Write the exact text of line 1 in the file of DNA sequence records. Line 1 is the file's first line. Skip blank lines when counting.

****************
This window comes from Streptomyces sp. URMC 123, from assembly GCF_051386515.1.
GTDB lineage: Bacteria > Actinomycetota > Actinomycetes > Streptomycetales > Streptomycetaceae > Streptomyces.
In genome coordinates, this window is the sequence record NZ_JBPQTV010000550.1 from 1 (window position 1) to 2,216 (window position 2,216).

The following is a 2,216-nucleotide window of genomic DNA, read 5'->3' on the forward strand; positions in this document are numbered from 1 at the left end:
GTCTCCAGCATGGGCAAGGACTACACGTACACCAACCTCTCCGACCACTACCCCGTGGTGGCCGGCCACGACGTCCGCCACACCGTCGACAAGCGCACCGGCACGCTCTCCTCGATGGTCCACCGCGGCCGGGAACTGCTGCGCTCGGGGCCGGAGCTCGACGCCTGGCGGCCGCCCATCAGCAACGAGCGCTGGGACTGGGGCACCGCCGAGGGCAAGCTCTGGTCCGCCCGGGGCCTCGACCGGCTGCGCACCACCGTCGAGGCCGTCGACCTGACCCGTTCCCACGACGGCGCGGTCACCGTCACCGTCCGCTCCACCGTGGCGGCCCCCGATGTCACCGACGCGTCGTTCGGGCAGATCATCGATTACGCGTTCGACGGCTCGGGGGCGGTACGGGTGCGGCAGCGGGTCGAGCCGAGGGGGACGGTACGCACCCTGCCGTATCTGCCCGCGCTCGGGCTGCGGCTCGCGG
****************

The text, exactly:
This window comes from Streptomyces sp. URMC 123, from assembly GCF_051386515.1.